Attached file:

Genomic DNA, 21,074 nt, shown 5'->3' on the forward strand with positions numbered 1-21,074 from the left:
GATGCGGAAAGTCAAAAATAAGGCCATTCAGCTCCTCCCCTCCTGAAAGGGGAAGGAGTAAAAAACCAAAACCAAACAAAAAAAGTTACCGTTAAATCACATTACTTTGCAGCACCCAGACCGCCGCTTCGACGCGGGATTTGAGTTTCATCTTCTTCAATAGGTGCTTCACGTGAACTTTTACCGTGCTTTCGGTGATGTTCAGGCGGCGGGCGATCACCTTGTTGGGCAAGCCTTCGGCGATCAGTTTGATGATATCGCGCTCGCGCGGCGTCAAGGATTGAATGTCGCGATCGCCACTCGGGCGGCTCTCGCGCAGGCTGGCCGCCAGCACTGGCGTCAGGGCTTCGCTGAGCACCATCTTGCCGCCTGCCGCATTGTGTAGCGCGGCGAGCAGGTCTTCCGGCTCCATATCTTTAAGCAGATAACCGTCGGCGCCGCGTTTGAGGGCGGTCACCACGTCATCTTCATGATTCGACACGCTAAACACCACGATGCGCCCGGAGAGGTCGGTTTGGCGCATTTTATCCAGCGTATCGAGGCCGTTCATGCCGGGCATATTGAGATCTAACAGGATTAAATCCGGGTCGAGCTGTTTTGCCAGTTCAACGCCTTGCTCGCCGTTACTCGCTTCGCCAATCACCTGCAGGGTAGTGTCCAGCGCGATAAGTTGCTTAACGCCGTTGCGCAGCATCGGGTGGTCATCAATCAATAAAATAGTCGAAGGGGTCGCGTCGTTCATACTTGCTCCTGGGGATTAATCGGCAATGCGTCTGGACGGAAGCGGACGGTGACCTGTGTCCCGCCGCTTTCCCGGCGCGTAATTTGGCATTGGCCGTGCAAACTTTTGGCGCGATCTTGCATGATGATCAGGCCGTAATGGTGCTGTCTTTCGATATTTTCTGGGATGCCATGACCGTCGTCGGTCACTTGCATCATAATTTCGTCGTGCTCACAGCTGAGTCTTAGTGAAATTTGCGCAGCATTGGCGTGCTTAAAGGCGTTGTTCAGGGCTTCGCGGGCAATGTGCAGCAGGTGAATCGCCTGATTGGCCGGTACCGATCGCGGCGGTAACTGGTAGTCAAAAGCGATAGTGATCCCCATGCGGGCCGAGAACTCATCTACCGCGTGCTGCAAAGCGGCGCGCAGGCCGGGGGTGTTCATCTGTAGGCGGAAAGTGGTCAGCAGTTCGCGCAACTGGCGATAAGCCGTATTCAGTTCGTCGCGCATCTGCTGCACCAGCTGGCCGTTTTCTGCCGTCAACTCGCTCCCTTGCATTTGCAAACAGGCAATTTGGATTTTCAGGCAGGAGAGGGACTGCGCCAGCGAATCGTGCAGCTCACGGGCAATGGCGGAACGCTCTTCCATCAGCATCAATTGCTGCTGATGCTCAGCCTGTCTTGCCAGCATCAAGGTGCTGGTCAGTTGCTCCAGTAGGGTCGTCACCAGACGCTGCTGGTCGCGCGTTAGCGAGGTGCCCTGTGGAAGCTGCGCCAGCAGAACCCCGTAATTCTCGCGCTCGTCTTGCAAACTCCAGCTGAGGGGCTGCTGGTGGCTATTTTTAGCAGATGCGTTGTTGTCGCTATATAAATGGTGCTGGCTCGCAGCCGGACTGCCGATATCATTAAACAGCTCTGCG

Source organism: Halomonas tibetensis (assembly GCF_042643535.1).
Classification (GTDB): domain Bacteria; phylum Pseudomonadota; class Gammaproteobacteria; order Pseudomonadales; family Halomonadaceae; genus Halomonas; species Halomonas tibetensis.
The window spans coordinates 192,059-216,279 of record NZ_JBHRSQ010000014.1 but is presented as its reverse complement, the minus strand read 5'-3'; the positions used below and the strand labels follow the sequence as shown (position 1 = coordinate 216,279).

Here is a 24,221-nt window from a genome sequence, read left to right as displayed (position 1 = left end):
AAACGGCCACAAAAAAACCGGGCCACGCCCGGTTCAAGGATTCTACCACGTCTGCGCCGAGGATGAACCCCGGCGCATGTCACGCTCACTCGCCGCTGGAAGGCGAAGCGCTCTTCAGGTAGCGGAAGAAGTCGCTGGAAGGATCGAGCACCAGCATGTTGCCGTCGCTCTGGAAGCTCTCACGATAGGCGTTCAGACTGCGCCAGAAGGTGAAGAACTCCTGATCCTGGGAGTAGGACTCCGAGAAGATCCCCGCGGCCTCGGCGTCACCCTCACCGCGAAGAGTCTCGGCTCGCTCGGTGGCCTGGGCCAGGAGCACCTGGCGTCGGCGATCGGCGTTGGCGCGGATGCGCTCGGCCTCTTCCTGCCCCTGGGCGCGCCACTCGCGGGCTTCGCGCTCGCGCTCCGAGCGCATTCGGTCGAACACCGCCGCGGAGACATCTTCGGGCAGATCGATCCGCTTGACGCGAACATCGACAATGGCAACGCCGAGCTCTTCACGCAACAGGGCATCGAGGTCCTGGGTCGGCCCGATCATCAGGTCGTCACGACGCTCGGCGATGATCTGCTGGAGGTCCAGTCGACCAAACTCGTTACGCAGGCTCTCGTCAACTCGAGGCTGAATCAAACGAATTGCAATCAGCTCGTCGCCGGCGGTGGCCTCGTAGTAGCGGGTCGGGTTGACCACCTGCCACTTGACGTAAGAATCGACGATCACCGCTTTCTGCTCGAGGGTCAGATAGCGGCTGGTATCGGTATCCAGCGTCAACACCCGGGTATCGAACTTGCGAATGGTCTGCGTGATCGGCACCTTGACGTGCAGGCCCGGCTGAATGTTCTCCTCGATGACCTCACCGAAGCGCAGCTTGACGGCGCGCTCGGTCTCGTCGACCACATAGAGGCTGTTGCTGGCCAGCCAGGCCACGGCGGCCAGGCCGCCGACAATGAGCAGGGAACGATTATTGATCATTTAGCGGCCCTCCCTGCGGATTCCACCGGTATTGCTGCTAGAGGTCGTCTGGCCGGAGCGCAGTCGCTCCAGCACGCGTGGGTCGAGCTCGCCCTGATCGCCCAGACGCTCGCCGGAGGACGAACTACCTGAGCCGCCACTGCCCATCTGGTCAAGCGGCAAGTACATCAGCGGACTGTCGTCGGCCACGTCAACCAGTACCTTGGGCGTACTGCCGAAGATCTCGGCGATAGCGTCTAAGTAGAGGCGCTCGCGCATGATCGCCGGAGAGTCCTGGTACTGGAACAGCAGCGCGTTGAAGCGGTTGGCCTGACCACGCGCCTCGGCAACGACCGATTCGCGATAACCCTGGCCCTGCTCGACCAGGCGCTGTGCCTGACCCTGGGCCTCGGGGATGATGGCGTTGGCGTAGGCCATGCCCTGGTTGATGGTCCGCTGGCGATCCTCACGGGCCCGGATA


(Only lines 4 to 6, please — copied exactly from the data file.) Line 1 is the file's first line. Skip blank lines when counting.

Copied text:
Classification (GTDB): domain Bacteria; phylum Pseudomonadota; class Gammaproteobacteria; order Pseudomonadales; family Halomonadaceae; genus Halomonas; species Halomonas tibetensis.
The window spans coordinates 192,059-216,279 of record NZ_JBHRSQ010000014.1 but is presented as its reverse complement, the minus strand read 5'-3'; the positions used below and the strand labels follow the sequence as shown (position 1 = coordinate 216,279).

Here is a 24,221-nt window from a genome sequence, read left to right as displayed (position 1 = left end):